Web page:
The ATP synthase and the permeability transition in mitochondria

The permeability transition in human mitochondria refers to the opening of a non-specific channel, known as the permeability transition pore (PTP) in the inner membrane. Opening can be triggered by calcium ions, leading to swelling of the organelle, disruption of the inner membrane and ATP synthesis, followed by cell death [1][2]. These events have been linked to pathways leading to cell death, and to human diseases including cardiac ischemia and muscle dystrophy [3]. The opening of the pore can be induced artificially by compounds such as thapsigargin [4], a non-competitive inhibitor of the Ca2+-ATPase in the sarcoplasmic and endoplasmic reticula, and by ionophores for divalent cations such as ionomycin [5], and ferutinin [6]. It can also be inhibited by drugs such as cyclosporin A, mediated via its binding to the prolyl cis-trans isomerase, cyclophilin D, in the mitochondrial matrix[7][8]. Many proposals have been made about the protein constituents of the PTP itself, including the ADP/ATP translocase, an abundant component of the inner membranes of mitochondria, and the voltage dependent anion channel found in the outer membranes of the organelle, but none of these proposals has been established definitively [9][10]. A further proposition, that another component of the inner mitochondrial membrane, the AAA-protease, SPG7, participates in formation of the pore, has been disputed [11][12].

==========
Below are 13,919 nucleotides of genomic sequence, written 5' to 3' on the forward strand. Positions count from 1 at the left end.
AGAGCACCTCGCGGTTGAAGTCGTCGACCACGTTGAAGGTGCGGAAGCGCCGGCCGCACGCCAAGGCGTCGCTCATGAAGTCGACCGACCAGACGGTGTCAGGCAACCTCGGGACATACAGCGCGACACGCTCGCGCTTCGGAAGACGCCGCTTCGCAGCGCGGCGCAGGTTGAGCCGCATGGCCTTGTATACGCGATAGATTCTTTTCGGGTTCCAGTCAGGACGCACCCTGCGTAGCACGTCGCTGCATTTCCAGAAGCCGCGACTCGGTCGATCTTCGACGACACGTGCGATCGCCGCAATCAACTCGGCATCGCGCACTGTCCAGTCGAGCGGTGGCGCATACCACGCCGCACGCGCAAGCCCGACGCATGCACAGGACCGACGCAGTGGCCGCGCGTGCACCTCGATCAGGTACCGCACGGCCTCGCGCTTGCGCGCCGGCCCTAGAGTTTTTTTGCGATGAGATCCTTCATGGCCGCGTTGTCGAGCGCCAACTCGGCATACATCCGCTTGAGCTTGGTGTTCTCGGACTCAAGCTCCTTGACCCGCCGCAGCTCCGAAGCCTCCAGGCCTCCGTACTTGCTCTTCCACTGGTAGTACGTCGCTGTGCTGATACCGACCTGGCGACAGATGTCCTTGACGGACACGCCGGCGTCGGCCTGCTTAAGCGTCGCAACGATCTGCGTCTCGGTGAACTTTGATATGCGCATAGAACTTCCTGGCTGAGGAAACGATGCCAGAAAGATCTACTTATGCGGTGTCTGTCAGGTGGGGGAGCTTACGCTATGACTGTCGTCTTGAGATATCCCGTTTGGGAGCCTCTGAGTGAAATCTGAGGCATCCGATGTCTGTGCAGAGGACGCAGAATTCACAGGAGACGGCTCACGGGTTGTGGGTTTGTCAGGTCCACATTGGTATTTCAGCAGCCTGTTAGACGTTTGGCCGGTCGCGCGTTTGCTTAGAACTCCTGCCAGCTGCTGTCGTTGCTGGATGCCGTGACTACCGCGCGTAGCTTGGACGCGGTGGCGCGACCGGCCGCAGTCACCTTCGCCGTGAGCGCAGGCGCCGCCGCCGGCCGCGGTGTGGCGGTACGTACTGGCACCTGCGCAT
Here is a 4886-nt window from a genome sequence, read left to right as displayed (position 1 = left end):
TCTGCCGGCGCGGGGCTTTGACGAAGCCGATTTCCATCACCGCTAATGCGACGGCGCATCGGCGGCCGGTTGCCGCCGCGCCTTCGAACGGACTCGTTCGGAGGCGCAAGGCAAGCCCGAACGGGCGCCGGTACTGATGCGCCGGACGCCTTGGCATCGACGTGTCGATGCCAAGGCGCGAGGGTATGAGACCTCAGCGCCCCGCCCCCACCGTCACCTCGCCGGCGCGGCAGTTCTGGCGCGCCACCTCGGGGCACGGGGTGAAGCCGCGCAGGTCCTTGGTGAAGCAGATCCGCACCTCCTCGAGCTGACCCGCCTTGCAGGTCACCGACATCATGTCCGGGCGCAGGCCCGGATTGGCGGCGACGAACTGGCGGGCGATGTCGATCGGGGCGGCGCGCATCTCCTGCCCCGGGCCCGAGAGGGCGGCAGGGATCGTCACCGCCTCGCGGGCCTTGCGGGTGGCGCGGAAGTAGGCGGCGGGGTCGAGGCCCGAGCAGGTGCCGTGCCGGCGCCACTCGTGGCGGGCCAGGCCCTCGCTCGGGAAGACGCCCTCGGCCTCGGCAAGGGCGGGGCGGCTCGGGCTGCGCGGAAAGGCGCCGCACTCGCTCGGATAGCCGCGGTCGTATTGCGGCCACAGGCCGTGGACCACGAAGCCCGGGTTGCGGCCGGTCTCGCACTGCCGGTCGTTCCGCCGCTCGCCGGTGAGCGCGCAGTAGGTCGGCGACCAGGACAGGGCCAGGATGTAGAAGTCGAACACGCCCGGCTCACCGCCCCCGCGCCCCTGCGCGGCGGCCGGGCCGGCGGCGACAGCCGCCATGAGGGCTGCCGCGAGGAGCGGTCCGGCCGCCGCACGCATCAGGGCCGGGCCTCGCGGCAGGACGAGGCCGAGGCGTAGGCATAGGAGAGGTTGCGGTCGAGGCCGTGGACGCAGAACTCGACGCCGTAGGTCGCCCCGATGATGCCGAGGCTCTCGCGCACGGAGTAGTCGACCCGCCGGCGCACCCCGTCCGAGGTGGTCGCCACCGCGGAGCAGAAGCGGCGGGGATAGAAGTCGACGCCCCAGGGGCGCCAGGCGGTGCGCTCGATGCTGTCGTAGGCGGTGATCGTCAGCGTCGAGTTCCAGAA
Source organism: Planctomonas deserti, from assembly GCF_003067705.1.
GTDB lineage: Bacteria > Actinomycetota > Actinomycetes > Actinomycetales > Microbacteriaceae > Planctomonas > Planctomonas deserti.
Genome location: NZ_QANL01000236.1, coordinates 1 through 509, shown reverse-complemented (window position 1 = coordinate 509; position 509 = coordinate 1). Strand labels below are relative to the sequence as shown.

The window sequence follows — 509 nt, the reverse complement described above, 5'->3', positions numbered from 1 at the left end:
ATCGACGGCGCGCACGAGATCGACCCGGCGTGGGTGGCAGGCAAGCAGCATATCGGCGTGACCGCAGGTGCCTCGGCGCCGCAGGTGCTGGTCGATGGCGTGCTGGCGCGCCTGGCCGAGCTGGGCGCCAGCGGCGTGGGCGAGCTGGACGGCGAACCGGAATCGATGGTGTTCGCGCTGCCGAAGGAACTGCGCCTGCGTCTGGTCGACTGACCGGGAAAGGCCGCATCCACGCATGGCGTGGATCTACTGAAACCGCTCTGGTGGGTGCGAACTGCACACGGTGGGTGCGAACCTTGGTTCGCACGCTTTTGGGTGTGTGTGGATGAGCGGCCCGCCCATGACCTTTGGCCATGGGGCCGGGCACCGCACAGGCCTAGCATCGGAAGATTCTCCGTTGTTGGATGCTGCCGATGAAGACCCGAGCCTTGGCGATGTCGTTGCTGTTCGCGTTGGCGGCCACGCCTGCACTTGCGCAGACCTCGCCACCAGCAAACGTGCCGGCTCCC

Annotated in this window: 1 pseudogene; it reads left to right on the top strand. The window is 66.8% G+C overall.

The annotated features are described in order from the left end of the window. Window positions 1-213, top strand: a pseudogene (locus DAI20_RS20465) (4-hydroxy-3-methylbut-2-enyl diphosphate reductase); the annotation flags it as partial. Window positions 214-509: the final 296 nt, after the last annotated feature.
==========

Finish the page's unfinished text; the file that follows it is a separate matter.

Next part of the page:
Recently, it has been proposed that the PTP is associated with the ATP synthase complex [13]. Some proposals suggest that the ring of c-subunits that constitute the membrane domain of the enzyme’s rotor provides the pore [14][15][16]. Others suggest that the pore is associated with membrane subunits of the enzyme found in the region of interface between monomers in the dimeric ATP synthase complexes found in mitochondria [13][17].
 
  • We have tested the proposal that the PTP is associated with the c-subunit by producing a clonal human cell line where all three genes encoding subunit c have been disrupted. The cells are devoid of subunit c, and yet the characteristic properties of the PTP persist. Therefore, the c8-ring of human ATP synthase does not provide the PTP[18].
     
  • We have also examined ρ0 human cells for the presence of the PTP. These cells have no mitochondrial DNA, and therefore the ATP6 and ATP8 membrane subunits of the ATP synthase are absent from their mitochondria. The PTP persists in these cells also. Therefore, the ATP6 and ATP8 subunits do not provide the PTP[18].
     
  • We are continuing to examine the possible involvement of other subunits of the ATP synthase in the PTP.

References

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  3. Rasola A & Bernardi P (2007) The mitochondrial permeability transition pore and its involvement in cell death and in disease pathogenesis. Apoptosis 12, 815-33
  4. Korge P & Weiss JN (1999) Thapsigargin directly induces the mitochondrial permeability transition. Eur J Biochem 265, 273-80
  5. Morgan AJ & Jacob R (1994) Ionomycin enhances Ca2+ influx by stimulating store-regulated cation entry and not by a direct action at the plasma membrane. Biochem J 300 ( Pt 3), 665-72